• We should try to stay relatively consistent. (No, you won’t do this one 100% right. Nobody does.)
  • We need to call upon the Lord frequently for grace and help in time of need. When we do, He eagerly supplies, sometimes amazingly so.
  • Prayer for (and with) your children is the most important ingredient for success.

One of my favorite passages for the times I feel woefully incapable of doing well is 2 Corinthians 3:4-6: “And this is the trust we have through Christ toward God: it is not that we are sufficient in ourselves to think anything of ourselves, but our sufficiency is of God, Who also has made us able ministers ….” It works for whatever areas of life we feel lacking in, including homeschooling or parenting in general.

God’s grace covers our inadequacies — and our children’s. He brings completeness where we are incomplete. He fills in our gouges and cracks. He is a Father to them and to you, and He will not let you fail.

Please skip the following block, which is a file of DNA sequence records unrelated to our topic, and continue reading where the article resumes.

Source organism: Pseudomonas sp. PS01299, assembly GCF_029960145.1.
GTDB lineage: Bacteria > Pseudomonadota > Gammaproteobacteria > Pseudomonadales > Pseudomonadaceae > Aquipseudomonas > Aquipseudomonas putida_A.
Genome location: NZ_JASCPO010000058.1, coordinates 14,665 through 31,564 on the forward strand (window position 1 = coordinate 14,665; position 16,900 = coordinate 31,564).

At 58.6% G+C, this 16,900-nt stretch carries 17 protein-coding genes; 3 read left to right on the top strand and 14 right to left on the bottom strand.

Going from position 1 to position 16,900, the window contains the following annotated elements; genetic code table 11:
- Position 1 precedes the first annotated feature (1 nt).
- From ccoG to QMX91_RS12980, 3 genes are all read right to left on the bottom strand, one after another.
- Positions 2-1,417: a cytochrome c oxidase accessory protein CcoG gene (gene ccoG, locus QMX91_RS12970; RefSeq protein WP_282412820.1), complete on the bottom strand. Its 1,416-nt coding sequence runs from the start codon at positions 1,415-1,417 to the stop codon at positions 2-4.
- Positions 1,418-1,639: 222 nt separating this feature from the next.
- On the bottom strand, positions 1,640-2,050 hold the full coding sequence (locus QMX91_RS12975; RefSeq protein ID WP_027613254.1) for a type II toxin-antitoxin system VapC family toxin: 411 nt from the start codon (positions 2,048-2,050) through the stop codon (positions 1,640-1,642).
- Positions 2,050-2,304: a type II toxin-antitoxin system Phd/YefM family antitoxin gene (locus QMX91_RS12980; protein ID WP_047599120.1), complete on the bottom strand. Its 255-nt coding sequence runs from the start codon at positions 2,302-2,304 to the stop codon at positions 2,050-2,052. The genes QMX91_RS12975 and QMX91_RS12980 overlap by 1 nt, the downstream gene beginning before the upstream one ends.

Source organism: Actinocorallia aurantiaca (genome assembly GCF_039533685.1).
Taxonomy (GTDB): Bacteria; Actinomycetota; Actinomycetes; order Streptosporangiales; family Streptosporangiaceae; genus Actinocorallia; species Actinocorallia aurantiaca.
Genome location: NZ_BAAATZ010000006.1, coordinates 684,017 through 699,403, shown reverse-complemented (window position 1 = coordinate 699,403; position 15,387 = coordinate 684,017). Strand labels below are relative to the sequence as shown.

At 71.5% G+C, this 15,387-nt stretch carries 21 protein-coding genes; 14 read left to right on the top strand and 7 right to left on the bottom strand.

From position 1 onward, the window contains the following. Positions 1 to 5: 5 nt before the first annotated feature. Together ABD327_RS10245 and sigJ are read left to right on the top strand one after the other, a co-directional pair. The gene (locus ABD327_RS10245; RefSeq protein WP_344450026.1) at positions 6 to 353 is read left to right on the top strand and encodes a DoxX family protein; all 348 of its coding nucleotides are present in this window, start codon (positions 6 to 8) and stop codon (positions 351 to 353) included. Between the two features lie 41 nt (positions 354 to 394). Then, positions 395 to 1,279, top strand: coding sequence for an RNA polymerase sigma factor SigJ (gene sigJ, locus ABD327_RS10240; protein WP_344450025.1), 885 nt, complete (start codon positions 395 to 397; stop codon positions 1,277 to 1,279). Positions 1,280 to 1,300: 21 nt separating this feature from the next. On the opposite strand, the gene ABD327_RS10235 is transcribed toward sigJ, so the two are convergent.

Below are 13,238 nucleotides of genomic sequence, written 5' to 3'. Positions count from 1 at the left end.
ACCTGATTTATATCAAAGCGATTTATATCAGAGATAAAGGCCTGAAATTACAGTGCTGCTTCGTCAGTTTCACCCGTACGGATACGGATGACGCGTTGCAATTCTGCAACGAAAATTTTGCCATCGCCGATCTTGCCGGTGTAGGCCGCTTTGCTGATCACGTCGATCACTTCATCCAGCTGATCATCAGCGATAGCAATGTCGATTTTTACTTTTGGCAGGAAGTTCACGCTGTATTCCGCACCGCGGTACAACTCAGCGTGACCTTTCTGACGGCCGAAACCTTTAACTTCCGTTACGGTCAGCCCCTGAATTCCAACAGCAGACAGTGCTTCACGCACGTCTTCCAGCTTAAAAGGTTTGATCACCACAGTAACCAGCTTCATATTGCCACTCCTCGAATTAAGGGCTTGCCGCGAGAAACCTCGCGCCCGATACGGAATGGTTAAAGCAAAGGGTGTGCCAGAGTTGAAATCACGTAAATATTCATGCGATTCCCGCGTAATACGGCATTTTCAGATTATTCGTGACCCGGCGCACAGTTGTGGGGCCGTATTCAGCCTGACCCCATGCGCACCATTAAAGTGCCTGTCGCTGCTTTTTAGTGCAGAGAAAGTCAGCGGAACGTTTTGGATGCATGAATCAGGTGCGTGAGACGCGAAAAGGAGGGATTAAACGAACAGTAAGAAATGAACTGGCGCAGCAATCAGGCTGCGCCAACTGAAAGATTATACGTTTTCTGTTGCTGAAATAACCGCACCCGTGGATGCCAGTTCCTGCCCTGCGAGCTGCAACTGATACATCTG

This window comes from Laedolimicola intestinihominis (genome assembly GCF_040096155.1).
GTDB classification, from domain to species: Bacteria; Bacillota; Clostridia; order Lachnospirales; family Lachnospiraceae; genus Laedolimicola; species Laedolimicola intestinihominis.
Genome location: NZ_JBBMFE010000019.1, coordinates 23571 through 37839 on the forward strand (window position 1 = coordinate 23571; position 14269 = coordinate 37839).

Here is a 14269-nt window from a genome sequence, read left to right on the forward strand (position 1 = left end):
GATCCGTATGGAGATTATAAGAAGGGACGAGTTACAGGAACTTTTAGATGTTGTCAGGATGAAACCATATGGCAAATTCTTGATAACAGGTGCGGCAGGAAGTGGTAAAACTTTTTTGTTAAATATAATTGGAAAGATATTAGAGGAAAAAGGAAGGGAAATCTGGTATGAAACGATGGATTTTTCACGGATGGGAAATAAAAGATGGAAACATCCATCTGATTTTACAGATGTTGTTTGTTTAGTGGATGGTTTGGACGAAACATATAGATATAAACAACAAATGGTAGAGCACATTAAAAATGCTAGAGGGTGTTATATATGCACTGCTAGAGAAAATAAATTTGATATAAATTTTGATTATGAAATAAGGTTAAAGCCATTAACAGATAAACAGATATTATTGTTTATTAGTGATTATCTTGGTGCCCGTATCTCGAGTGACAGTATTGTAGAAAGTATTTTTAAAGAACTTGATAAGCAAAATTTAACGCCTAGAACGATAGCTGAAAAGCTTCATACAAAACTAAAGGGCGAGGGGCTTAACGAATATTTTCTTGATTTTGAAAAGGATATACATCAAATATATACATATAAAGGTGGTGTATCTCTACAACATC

Let us therefore come boldly to the throne of grace, that we may obtain mercy and find grace to help in time of need.Hebrews 4:16

If you need support from other homeschool mothers, perhaps our Facebook group, Older Homeschool Moms Helping Younger Homeschool Moms would be a source of encouragement to you. You can ask questions and share your struggles, and other moms will be there for you with their advice and prayers.


Character Building for Families,
by Lee Ann Rubsam

The Ultimate Stress-Busting Strategy for Homeschool Moms

woman prayingA few days ago, during my regular course of Bible reading, I was struck by these verses:

But so much more there went abroad a fame of [Jesus], and great multitudes came together to hear and to be healed by Him of their infirmities. And He withdrew Himself into the wilderness and prayed. Luke 5:15, 16

“He withdrew Himself and prayed.” Jesus was increasingly gaining in fame. The word was out that when this man prayed for people, they were healed. They were set free of demons. Of course the crowds came!

Jesus could have looked at the vast number of people with heartbreaking needs, groaned with compassion over them, and said, “Father, I know I should spend time with You. I want to, really I do, but the needs are so great. I must minister to them.”